Wild pigs have also been found to directly threaten 672 vertebrate and plant species across 54 different countries. This includes imperilled Australian ground frogs, tree frogs and multiple orchid species, as pigs destroy their habitats and prey on them.

Their geographic range is expected to expand in the coming decades, suggesting their threats to food security and biodiversity will likely worsen. But here, let’s focus on their contribution to global emissions.

Their carbon hoofprint

Previous research has highlighted the potential contribution of wild pigs to greenhouse gas emissions, but only at local scales.

One such study was conducted for three years in hardwood forests of Switzerland. The researchers found wild pigs caused soil carbon emissions to increase by around 23% per year.

Similarly, a study in the Jigong Mountains National Nature Reserve in China found soil emissions increased by more than 70% per year in places disturbed by wild pigs.

Wild pigs turn over 36,214 to 123,517 square kilometres of soil each year.
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To find out what the impact was on a global scale, we ran 10,000 simulations of wild pig population sizes in their non-native distribution, including in the Americas, Oceania, Africa and parts of Southeast Asia.

For each simulation, we determined the amount of soil they would disturb using another model from a different study. Lastly, we used local case studies to calculate the minimum and maximum amount of wild pig-driven carbon emissions.

And we estimate the soil wild pigs uproot worldwide each year is likely between 36,214 and 123,517 square kilometres — or between the sizes of Taiwan and England.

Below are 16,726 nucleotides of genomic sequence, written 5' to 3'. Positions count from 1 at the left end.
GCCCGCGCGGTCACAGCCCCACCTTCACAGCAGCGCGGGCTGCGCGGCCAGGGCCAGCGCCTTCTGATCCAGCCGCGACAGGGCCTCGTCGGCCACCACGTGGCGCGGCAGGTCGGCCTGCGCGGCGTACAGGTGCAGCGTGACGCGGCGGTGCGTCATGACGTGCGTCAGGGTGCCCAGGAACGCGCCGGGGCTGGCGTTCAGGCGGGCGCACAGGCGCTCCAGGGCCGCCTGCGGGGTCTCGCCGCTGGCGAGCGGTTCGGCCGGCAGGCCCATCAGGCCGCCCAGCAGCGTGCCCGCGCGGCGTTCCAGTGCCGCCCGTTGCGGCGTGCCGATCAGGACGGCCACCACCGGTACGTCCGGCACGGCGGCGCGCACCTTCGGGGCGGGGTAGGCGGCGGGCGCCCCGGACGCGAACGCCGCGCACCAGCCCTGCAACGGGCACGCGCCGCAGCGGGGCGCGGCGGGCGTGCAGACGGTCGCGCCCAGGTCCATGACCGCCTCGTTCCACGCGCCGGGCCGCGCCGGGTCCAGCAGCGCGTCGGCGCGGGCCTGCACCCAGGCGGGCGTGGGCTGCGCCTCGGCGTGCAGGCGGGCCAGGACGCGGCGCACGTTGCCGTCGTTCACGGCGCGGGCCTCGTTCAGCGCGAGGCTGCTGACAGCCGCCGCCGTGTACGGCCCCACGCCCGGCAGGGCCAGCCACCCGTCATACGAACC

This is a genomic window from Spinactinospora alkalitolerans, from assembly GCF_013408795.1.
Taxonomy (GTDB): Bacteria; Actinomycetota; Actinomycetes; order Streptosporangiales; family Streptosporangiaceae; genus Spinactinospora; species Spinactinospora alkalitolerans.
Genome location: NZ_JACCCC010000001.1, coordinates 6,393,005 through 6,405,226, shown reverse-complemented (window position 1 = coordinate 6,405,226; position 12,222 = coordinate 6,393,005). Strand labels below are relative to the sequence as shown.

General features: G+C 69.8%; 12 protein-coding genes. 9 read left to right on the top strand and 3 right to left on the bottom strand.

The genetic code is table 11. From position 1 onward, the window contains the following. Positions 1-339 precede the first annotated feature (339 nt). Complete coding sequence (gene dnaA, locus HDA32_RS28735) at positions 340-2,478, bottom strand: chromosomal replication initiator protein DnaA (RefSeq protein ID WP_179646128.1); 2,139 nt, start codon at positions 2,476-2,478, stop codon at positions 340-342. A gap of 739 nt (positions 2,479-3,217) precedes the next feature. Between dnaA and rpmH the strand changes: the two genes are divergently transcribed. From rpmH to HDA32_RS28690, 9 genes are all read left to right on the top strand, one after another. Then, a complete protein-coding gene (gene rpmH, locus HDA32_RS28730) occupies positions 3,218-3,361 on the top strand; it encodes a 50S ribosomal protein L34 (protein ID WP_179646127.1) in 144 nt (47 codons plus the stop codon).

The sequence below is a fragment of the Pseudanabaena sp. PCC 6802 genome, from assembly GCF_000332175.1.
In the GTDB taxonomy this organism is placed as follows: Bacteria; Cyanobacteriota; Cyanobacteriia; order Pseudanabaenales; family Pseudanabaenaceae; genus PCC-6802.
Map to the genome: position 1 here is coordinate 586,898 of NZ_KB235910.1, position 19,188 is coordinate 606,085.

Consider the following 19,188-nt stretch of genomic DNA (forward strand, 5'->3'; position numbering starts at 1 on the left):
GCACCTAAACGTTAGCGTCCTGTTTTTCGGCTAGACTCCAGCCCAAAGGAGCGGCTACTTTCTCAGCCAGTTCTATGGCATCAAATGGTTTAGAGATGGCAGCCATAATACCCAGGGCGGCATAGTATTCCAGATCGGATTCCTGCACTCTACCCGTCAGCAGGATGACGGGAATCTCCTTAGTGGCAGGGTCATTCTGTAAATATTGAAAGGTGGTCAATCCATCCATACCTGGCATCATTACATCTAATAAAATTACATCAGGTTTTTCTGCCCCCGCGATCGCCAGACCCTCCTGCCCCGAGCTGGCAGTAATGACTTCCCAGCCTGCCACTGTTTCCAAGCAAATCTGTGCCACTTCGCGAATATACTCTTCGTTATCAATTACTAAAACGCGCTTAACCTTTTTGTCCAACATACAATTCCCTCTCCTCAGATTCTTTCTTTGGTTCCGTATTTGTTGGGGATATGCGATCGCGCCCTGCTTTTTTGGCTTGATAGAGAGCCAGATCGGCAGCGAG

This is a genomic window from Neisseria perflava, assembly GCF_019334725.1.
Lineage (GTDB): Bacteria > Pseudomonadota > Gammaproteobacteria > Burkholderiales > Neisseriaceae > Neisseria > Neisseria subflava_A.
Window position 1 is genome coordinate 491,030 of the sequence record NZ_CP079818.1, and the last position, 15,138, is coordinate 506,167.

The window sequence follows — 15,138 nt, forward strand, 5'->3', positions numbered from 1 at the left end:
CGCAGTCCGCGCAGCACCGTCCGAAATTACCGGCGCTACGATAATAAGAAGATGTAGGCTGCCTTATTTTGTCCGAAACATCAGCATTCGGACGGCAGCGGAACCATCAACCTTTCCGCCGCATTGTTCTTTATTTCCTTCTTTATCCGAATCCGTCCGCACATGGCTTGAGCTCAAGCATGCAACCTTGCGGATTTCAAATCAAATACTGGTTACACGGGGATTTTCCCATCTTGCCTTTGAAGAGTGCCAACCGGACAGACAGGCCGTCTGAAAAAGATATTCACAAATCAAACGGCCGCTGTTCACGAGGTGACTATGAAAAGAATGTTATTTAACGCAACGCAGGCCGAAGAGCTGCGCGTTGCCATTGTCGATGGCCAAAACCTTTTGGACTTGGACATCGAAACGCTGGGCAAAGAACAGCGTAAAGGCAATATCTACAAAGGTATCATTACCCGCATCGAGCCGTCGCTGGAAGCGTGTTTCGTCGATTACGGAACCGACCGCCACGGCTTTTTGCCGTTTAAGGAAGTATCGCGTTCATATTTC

Most of this soil damage and associated emissions occur in Oceania due to the large distribution of wild pigs there, and the amount of carbon stored in the soil in this region.




Read more:
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So how exactly does disturbing soil release emissions?

Wild pigs use their tough snouts to excavate soil in search of plant parts such as roots, fungi and invertebrates. This “ploughing” behaviour commonly disturbs soil at a depth of about five to 15 centimetres, which is roughly the same depth as crop tilling by farmers.

Wild pigs uproot soil in search of food, such as invertebrates and plant roots.
University of Kentucky, Department of Forestry and Natural Resources, Forestry Extension.

Because wild pigs are highly social and often feed in large groups, they can completely destroy a small paddock in a short period. This makes them a formidable foe to the organic carbon stored in soil.

In general, soil organic carbon is the balance between organic matter input into the soil (such as fungi, animal waste, root growth and leaf litter) versus outputs (such as decomposition, respiration and erosion). This balance is an indicator of soil health.